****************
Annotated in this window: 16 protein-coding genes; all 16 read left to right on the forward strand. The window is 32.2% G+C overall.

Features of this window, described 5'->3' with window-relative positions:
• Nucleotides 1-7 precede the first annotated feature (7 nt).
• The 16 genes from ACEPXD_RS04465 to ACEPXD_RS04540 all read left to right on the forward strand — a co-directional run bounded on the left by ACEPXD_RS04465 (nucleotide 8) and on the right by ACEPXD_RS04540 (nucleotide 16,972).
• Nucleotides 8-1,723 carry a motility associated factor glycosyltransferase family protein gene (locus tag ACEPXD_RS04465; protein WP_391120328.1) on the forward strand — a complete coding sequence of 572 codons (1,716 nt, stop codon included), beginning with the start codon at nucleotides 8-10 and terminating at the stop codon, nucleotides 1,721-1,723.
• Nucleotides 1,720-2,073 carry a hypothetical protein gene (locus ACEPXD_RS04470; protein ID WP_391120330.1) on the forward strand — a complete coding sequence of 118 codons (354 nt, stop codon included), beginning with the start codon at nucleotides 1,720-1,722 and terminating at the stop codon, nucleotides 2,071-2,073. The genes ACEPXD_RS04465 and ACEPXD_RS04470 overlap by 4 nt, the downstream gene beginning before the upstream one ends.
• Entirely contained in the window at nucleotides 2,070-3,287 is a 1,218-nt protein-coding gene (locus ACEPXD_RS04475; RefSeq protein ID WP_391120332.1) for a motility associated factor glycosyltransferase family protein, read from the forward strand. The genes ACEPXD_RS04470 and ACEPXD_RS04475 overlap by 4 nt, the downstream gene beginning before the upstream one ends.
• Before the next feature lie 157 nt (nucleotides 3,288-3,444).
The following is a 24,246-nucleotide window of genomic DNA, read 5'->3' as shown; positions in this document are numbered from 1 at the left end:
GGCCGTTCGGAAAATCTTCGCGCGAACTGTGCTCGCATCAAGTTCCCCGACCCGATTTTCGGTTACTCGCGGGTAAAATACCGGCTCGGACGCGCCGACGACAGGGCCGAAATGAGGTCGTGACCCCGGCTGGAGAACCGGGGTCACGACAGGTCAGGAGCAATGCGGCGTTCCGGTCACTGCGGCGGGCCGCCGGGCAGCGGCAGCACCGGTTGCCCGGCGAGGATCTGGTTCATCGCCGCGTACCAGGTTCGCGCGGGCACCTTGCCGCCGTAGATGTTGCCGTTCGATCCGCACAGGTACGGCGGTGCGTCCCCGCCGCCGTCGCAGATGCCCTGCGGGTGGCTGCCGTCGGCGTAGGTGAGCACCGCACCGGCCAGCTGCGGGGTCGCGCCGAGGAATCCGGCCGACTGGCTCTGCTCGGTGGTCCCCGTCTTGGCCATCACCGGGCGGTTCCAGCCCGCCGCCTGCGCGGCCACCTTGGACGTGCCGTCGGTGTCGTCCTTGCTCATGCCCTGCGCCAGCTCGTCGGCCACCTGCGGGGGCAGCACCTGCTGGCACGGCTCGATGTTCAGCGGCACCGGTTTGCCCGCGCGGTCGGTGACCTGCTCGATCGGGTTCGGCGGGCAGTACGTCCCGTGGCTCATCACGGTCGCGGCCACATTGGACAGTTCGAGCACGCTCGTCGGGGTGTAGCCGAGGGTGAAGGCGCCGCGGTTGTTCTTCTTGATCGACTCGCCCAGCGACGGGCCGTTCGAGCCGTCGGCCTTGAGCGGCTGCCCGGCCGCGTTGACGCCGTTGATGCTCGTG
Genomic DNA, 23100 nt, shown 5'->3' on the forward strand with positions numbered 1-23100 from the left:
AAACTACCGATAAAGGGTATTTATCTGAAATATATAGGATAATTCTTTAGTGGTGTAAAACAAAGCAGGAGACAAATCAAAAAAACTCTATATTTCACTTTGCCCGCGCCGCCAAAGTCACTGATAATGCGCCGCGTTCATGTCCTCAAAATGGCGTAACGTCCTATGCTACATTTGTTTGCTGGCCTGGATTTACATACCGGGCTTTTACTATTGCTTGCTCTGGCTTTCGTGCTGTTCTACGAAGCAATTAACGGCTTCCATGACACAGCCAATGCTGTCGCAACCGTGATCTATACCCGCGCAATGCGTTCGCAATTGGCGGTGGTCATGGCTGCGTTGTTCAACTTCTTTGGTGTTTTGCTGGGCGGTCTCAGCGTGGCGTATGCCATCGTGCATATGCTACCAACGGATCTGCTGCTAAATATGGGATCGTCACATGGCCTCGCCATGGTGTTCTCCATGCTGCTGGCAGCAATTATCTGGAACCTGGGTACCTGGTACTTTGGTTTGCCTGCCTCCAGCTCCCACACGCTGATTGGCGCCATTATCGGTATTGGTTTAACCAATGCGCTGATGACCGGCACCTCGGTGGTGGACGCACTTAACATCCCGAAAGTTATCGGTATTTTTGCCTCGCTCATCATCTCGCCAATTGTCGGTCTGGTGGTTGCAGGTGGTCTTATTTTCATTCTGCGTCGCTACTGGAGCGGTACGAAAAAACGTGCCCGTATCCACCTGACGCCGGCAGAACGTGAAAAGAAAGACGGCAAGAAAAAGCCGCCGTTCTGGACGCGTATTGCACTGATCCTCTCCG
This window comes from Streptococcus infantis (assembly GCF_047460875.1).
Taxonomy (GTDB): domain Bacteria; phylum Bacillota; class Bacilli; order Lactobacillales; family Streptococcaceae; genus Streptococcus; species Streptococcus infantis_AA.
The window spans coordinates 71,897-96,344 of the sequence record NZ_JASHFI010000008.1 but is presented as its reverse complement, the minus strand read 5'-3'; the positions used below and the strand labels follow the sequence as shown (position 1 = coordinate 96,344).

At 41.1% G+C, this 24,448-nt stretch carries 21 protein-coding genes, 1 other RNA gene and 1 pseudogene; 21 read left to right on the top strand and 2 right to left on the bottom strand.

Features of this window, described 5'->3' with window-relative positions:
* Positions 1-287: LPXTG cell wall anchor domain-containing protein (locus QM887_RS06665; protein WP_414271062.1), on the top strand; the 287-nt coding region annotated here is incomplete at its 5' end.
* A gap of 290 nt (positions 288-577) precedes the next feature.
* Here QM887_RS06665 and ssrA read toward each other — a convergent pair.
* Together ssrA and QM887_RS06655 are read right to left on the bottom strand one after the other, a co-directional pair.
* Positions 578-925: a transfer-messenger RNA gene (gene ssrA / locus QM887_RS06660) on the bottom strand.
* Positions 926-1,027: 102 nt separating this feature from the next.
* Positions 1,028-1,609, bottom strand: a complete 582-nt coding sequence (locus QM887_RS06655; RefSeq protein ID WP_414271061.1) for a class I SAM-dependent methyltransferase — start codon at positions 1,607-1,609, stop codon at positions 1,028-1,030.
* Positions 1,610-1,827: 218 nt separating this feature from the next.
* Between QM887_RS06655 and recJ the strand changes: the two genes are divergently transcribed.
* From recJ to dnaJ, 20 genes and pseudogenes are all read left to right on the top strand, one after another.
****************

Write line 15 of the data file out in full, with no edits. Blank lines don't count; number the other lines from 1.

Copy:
The window spans coordinates 71,897-96,344 of the sequence record NZ_JASHFI010000008.1 but is presented as its reverse complement, the minus strand read 5'-3'; the positions used below and the strand labels follow the sequence as shown (position 1 = coordinate 96,344).